Notes on the Geography of Peninsular India: Ranakpur
Ranakpur is one of the best-preserved medieval Jain temples in India. Less well-known and accessible than the Dilwara temples near Mt. Abu, it was remote enough that Aurangzeb, the most austere of the Mughals and an iconoclastic terror, did comparatively little damage to it. That's why James Fergusson could come by in the 1830s and judge the temple "still nearly perfect." It was, he continued, "probably the most complicated and extensive Jain temple in India, and the most complete for the ritual of the sect." Dacoits had taken up temple residence late in the 19th century, but they were evicted about 1900. Some restoration work was done in the 1930s and 40s. Even so, the temple remains much as it was when consecrated in 1440.
For more information, see Saryu Doshi's Dharna Vihara, Ranakpur (1995) and Lothar Clermont's Jainism and the Temples of Mount Abu and Ranakpur (1998), both with photographs by Thomas Dix.
Like most Jain temples, the exterior wall is severe, only the roof hinting at the exuberance of the interior. The floor plan is a square 200 feet on each side. Four images of Adinatha are housed in the central shrine, one facing each of the cardinal points. The western approach (shown here) is the most important, however, and so the central shrine, under the tallest shikara or spire is slightly east-of-center, making the western approach the grandest. You can't hear it, but the flags atop the small spires have bells that tinkle in the breeze. Adinatha? Jains believe that each cycle of existence has 24 Tirthankaras, men who have learned how to find salvation. Adinatha was the first of the 24 in the present cycle.
The tri-level design mirrors Jain cosmology, in which humans live in a middle world, between heaven and hell.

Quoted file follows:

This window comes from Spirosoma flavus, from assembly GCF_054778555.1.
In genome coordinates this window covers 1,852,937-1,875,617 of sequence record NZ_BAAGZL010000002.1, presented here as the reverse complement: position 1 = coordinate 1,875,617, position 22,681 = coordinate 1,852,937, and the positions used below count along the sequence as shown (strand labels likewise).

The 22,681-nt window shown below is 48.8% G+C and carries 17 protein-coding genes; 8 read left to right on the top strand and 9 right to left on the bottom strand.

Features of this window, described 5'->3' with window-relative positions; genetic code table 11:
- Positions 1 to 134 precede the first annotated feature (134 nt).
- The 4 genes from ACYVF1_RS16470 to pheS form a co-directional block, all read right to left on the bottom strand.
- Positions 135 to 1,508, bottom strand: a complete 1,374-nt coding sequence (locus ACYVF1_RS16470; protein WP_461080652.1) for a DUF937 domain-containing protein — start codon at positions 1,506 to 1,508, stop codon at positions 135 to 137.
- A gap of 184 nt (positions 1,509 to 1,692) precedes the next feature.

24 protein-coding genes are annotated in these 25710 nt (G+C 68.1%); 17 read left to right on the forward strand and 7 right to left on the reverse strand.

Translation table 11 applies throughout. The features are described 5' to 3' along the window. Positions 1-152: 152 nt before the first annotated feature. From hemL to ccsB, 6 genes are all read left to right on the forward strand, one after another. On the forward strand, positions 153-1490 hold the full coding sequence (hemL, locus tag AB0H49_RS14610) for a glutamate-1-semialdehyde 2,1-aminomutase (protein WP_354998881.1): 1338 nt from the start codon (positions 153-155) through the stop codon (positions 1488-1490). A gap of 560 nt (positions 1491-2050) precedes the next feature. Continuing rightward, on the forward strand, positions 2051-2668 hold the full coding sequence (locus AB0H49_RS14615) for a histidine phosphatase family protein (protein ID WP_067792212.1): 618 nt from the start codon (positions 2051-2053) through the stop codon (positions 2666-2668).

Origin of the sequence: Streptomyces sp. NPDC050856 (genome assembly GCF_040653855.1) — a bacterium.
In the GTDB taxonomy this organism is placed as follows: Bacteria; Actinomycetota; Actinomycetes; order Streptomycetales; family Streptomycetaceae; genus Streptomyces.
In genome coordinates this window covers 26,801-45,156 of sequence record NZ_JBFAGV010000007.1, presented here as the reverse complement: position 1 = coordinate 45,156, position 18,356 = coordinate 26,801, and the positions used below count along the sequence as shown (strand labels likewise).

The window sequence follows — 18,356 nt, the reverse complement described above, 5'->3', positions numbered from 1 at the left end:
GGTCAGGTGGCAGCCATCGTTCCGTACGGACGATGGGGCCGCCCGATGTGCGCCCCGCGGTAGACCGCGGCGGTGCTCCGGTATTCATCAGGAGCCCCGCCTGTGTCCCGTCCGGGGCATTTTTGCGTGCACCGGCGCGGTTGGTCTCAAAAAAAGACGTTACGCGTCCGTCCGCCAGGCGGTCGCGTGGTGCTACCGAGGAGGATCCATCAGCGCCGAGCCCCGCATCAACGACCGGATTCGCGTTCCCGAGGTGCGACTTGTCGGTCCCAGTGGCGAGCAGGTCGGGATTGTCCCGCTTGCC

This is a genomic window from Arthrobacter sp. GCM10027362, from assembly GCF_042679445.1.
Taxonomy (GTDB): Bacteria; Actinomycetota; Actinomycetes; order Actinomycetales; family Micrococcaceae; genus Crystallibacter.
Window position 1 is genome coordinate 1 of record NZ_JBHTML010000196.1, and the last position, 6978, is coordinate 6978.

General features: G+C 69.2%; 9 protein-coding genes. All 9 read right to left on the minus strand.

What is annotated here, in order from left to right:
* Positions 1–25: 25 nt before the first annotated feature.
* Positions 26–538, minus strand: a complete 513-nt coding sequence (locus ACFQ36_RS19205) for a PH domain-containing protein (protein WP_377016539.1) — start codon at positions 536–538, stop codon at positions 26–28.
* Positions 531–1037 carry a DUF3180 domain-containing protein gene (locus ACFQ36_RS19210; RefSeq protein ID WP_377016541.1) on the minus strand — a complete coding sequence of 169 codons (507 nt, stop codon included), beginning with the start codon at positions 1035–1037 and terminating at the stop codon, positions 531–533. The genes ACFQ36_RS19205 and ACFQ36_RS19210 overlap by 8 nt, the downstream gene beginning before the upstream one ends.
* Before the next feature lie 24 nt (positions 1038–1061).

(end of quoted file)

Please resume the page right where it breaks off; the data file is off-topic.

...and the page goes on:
One of many standardized trikas, or vestibules. Lying flat atop the low lip, two conch shells symbolize purification. On either side of the cylindrical stoop and emerging from the wall behind it, guardian makaras, mythical serpents with bulging eyes, rest like half-submerged crocodiles. At the base of the jambs are two dikpalas, stave-carrying guardians of the cardinal directions and, by extension, the temple.
Another such entrance.
A close-up of one of the eight dikpalas. This one, guarding the west, is Nirutti.
Between the entrance and the central shrine is a mandapa or columned hall with, in this case, three levels. The dome is false--corbelled--not because the true dome was unknown in 15th century India but because the accepted style of Jain temples called for the older form.
The dome of the western mandapa rests on an octagon supported by eight pillars. The 16 radii of the dome carry images of the vidya-devis or goddesses of knowledge.
Each of the hundreds of columns--they are stacked drums rather than single stones--is unique.
The less grand eastern approach to the central shrine. Note the ganas or pot-bellied dwarfs supporting the capitals; like many of the temple's details, they are part of the cultural repertory of India and are as likely found in Hindu and Buddhist architecture as here.
The center of the ceiling in one of the entrance halls or balanakas is decorated with a kichaka, a bearded man with five bodies representing fire, water, heaven, earth, and air.
Another entrance has this iconic representation of Mt. Shatrujaya, where 863 Jain temples cluster near Palitana.
In the back of the temple is a courtyard lined with 80 or 84 deva-kulikas, or subsidiary shrines. Different sources give different counts, but the number in any case is explained as a multiple of 24 (the number of tirthankaras in each cosmic cycle) plus some of the four eternal tirthankaras in each cycle--Adinatha among them. The 84-count includes three sets of 24 (past, present, future), plus a dozen eternals.
Many much simpler temples cluster nearby.
The nearest town is Sadri. Walk?
Road crossing in the town center.
Residential lane, with the same blue so common in Udaipur.
Welcome to the local masjid.
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